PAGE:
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Infidels, Freethinkers, Humanists, and Unbelievers
Sinclair, Upton (1878-1942)
There are a score of great religions in the world, each with scores or hundreds of sects, each with its priestly orders, its complicated creed and ritual, its heavens and hells. Each has its thousands or millions or hundreds of millions of "true believers"; each damns all the others with more or less heartiness -- and each is a mighty fortress of graft.

-- Upton Sinclair


Upton Beall Sinclair was a prolific American author who wrote over 90 books in many genres, often advocating socialist views, and achieved considerable popularity in the first half of the twentieth century. He gained particular fame for his novel, The Jungle (1906), which dealt with conditions in the U.S. meat packing industry and caused a public uproar that ultimately led to the passage of the Meat Inspection Act in 1906.

However, the main point of The Jungle was lost on the public, overshadowed by his descriptions of unsanitary conditions in the packing plants. The public health concerns dealt with in The Jungle are actually far less significant than the human tragedy lived by his main character and other workers in the plants. His main goal for the book was to demonstrate the inhuman conditions of the wage earner under capitalism, not to inspire public health reforms in how the packing was done.

Indeed, Sinclair lamented the effect of his book and the public uproar that resulted: "I aimed at their hearts, and hit their stomachs." Still, the fame and fortune he gained from publishing The Jungle enabled him to write books on almost every issue of social injustice in the 20th century.

Personal life
Sinclair lived much of his life in Monrovia, California and later in Buckeye, Arizona, but near the end of his life he moved to Bound Brook, New Jersey. He took an interest in psychic phenomena and experimented with telepathy, writing a book titled Mental Radio, published in 1930. Sinclair established a socialist commune called Helicon Hall Colony in 1906 with proceeds from his novel The Jungle. One of those who joined was the novelist and playwright Sinclair Lewis, who worked there as a janitor. The colony burned down in 1907, apparently from arson.

Sinclair faced what he would later call "the most difficult ethical problem of my life," when he was told in confidence by Sacco and Vanzetti's former attorney Fred Moore that they were guilty and how their alibis were supposedly arranged[1]. However, in the letter revealing that discussion with Moore, Sinclair also wrote, "I had heard that he [Moore] was using drugs. I knew that he had parted from the defense committee after the bitterest of quarrels … Moore admitted to me that the men themselves had never admitted their guilt to him." Although this episode has been used by some to claim that Sacco and Vanzetti were guilty and that Sinclair knew that when he wrote his novel Boston, this account has been debunked by Sinclair biographer Greg Mitchell[2]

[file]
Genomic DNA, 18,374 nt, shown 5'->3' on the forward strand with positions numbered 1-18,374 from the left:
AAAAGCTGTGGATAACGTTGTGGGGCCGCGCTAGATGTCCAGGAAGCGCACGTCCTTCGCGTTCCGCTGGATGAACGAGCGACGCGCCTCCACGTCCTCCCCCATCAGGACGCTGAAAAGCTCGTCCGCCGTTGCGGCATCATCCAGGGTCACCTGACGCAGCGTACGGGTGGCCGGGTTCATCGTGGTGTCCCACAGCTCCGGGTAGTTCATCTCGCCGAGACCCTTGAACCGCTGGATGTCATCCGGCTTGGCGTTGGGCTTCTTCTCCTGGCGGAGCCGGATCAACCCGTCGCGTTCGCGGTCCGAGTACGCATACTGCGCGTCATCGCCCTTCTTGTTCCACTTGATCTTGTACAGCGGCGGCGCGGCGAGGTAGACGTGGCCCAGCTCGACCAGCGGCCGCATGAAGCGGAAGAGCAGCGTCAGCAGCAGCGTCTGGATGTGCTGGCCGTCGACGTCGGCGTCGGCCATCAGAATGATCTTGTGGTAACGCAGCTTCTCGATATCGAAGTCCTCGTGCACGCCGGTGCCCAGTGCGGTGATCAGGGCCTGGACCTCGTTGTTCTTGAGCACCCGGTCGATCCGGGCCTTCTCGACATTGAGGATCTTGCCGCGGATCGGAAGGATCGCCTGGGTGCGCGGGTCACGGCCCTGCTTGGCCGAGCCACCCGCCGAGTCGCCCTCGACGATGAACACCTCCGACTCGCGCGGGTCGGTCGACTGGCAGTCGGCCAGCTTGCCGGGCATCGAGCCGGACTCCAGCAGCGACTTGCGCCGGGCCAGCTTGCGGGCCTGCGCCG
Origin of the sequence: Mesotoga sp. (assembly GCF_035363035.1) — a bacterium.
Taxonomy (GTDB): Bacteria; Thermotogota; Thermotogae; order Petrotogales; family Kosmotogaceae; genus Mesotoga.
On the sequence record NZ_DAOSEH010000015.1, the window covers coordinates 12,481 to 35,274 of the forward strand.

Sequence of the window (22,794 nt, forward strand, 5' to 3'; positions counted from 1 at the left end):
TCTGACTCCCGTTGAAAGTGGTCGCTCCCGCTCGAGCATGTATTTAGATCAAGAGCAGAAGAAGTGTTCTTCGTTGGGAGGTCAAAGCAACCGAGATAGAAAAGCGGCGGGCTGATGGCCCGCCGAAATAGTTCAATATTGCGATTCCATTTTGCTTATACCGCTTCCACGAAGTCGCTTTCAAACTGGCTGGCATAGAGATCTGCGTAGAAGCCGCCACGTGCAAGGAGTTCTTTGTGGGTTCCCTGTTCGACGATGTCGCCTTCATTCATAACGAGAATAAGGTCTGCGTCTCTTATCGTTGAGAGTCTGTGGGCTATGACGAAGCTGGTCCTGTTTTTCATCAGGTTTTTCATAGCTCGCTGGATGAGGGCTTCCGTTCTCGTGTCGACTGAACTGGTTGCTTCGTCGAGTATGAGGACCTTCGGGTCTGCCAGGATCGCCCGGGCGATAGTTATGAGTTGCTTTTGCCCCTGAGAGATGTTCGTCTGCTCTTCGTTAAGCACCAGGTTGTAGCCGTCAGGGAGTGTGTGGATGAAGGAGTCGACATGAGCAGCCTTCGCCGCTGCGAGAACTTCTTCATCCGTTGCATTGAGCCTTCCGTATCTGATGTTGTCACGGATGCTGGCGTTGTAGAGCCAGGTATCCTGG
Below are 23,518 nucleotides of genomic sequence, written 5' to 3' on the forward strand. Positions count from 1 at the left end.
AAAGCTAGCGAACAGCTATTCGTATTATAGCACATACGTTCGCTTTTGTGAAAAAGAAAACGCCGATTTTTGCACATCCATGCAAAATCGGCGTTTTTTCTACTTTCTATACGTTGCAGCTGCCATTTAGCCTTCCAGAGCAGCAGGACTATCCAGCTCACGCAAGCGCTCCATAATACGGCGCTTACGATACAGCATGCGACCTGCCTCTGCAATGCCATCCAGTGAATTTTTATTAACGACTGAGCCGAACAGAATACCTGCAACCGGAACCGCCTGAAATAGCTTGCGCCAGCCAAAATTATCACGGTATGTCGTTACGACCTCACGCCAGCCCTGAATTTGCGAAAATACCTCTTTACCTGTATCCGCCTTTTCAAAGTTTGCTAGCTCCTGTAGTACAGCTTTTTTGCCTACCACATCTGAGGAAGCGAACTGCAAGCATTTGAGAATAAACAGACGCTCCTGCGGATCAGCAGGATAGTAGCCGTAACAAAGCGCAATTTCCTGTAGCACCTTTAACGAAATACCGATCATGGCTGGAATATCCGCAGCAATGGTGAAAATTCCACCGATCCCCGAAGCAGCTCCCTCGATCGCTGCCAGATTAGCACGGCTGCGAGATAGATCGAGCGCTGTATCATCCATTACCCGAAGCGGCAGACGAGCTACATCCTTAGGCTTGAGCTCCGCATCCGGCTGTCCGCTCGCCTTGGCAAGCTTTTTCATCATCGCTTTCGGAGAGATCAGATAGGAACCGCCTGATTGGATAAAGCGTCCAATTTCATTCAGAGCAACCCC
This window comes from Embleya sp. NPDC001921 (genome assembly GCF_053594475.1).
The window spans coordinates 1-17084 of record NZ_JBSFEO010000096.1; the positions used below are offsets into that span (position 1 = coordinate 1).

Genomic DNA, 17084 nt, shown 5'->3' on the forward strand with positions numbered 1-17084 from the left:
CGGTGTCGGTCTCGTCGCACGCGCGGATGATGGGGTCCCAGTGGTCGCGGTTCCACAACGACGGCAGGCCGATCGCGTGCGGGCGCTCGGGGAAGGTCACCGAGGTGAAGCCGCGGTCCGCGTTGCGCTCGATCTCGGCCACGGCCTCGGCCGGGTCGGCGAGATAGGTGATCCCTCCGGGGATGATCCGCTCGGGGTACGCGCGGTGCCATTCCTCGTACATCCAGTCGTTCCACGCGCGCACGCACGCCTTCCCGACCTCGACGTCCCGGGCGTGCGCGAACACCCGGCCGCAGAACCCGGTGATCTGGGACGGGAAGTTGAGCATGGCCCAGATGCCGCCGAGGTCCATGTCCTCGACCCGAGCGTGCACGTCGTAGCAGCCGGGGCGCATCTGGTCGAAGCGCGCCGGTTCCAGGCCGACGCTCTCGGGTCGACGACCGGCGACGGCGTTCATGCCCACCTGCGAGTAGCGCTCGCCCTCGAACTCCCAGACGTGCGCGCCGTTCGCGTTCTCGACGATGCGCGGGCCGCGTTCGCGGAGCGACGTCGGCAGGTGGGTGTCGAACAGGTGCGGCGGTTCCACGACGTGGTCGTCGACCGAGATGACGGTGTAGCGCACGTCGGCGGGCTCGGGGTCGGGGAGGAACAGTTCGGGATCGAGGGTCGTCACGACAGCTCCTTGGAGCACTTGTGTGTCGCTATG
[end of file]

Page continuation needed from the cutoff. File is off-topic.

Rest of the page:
Sinclair's platform for the California gubernatorial race of 1934, known as EPIC (End Poverty in California), galvanized the support of the Democratic Party, and Sinclair gained its nomination. Conservatives in California were themselves galvanized by this, as they saw it as an attempted Communist takeover of their state and used massive political propaganda portraying Sinclair as a Communist, even as he was being portrayed by American and Soviet Communists as a capitalist following the Que Viva Mexico! debacle. Sinclair was defeated by Frank F. Merriam in the election and largely abandoned EPIC and politics to return to writing. However, the race of 1934, would become known as the first race to use modern campaign techniques, such as motion picture propaganda.

Sinclair was married three times.

Political and social activism
An early success was the Civil War novel Manassas, written in 1903 and published a year later. Originally projected as the opening book of a trilogy, the success of The Jungle caused him to drop such plans, although he did revise Manassas decades later by "moderating some of the exuberance of the earlier version"; a description -- in Sinclair's case -- very much of a relative kind. The Jungle brought to light many major issues in America such as poverty and other social wrongs. There is some rumor that Sinclair was a racist, with some textual evidence supporting this hypothesis.

The Lanny Budd Series
Between 1940 and 1953 Sinclair wrote 11 novels about an American named Lanny Budd that, read in sequence, detailed much of the political history of the Western world in the first half of the twentieth century. Almost totally forgotten today, they were all bestsellers upon publication and were published in 21 countries. The third book in the series, Dragon's Teeth, won the Pulitzer Prize in 1943.

 
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